Three's Company: "10 Cloverfield Lane" a tautly wound, showstopping master of suspense

10 Cloverfield Lane (2016)
105 min., rated PG-13.

J.J. Abrams and his Bad Robot production company certainly have a way with top-secret marketing strategies, even in our spoiler culture when it comes to film and TV. As it went with 2008’s panicky, cleverly mounted found-footage monster movie “Cloverfield,” the existence of “10 Cloverfield Lane” came as an out-of-nowhere surprise with maximum intrigue. Even being billed eight years later as a “spiritual successor,” it still manages to surprise over and over as a sneakily crackerjack suspense thriller. It is cause for celebration when not just any film but a spectacularly assured feature debut such as this one from director Dan Trachtenberg works like gangbusters on nearly every cinematic level. How and whether or not “10 Cloverfield Lane” actually co-exists within the same universe as “Cloverfield” matters very little. This proudly stands apart as its own entity and it’s a riveting showstopper.

Fleeing a relationship gone south, Michelle (Mary Elizabeth Winstead) drives off into the night in Louisiana, only to be violenty knocked off the road by a passing truck. Coming to, she finds herself in a cement-walled room, her leg in a brace and chained to a wall. Michelle discovers she was pulled from the accident and into the doomsday bunker of a burly, intimidating man named Howard (John Goodman), who happens to be armed and very prepared. She isn’t so sure, thinking she has been kidnapped, but he assures her that everyone above ground is dead due to some sort of attack and a contamination of the air. Along with Emmett (John Gallagher Jr.), a scruffy, seemingly harmless young guy who actually helped Howard build the bunker, Michelle doesn’t know who to trust and what to believe. Even if the world is ending, is it safer outside than inside the bunker with the unpredictable Howard? Will she ever find out? Will Michelle just take the proverbial jump out of the frying pan into the fire?

A tautly wound exercise in crafting unbearable suspense and deploying white-knuckle thrills, “10 Cloverfield Lane” grips, stresses and shakes. Before that, director Dan Trachtenberg shrewdly constructs a masterclass in economic visual storytelling, allowing one to already get a sense of who Michelle is without the easy crutch of spelling it out in words. Her sudden car accident then becomes the narrative impetus, made all the more intensely impactful as it’s jarringly cut between the silent title cards of the opening credits. Originating as an “ultra low-budget” spec script, the film is lean and highly concentrated as a three-hander chamber piece, and the beauty of the script by Josh Campbell & Matthew Stuecken and Damien Chazelle (2014’s “Whiplash”) is its consistent sense of mystery and ability to tease without cheating. With a single location and a small cast of three, there isn’t an ounce of fat nor a wasted frame to be had, only intimate, revealing character moments and nervous, almost tension-relieving humor to offset the viewer’s anxiety.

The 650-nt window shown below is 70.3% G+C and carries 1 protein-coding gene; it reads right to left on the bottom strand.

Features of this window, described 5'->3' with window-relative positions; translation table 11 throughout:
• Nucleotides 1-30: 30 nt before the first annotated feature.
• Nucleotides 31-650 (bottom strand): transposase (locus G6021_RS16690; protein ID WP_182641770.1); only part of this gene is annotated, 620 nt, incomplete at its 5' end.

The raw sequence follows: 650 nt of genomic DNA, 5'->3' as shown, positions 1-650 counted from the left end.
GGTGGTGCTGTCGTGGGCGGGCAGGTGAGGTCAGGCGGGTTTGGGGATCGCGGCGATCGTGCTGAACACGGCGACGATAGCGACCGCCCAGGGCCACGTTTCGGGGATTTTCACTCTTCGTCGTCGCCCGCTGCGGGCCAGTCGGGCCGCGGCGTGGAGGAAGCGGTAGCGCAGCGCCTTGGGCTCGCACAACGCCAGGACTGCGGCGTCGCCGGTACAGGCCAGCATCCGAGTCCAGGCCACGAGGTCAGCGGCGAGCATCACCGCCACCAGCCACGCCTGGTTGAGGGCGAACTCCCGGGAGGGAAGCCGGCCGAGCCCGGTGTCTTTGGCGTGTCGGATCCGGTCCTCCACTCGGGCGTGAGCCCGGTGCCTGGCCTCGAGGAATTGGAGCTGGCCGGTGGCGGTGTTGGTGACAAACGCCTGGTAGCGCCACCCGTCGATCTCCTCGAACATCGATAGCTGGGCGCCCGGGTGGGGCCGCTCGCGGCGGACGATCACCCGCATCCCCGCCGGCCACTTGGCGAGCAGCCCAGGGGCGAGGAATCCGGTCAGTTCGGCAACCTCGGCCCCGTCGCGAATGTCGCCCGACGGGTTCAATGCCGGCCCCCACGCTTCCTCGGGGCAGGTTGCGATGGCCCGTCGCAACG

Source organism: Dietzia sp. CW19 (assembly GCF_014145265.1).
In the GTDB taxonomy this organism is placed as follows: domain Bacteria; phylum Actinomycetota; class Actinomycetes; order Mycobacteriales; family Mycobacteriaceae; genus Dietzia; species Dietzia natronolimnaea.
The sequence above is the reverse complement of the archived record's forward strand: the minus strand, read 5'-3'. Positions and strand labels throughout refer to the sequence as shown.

The focal point of the piece, Michelle is readily a protagonist worth following and rooting for from the start. Excellent in the role, Mary Elizabeth Winstead carries herself with resourcefulness, guts, smarts and raw, honest emotion. Her actions in such a disconcerting predicament are wholly believable and judicious; if someone told you they had your best interest, would you take that person’s word for it or try every chance you had to escape and see for yourself? The viewer is in Michelle's corner every step of the way, making her face-off with Howard that much more exhilarating. Those who watch a lot of movies will know of Winstead, but aside from already putting in standout work and being the lead in at least five movies, this is a star-making performance. Using his weight to imposing effect, John Goodman is superbly unsettling as Howard. He keeps us and the characters off-balance, alternating between father-like sincerity and volatility. Instead of being so obviously bad from the start, Goodman plays things close to the vest, while finding subtle nuances and even humor in Howard that makes him an unforgettable survivalist who may or may not be insane. Thirdly, John Gallagher Jr. (2013's "Short Term 12") is no third wheel. As Emmett, he fleshes him out as a likable, multidimensional guy with a sweetness and a sense of humor.

Sharply made and as airtight as that bunker, “10 Cloverfield Lane” plays out like a stage play, albeit one whose set-pieces involving Michelle’s attempted escapes are expertly staged, breathlessly thrilling and gasp-inducing. There is palpable claustrophobia in the cramped bunker (even as it’s been made into a first-floor home with a common room and kitchen), not to mention a sequence or two in an air vent. There’s also the inspired use of Tommy James and the Shondells’ “I Think We’re Alone Now” playing on Howard’s jukebox during a montage of the three spending their time playing board games like a family, as well as the blackly funny timing of The Exciters’ “Tell Him.” In concert, the film’s elements are all top-notch, from the sound design and composer Bear McCreary’s relentlessly tense music score, to Jeff Cutter’s cinematography that relies more on time-tested fluidity and not the first-person shaky-cam of its “blood relative.” As it goes with many mystery boxes, the sense of not knowing is sometimes more satisfying than the time when we finally find out what’s in the box—and that’s the one minor misgiving in an otherwise masterful thriller. Neither made nor broken by its conclusion, “10 Cloverfield Lane” is executed with such unquestionable know-how in working its audience to a fever pitch that the end game still doesn't spoil a thing. The less you know going in, the better, but once you come out, don't spill the beans.

Grade: A -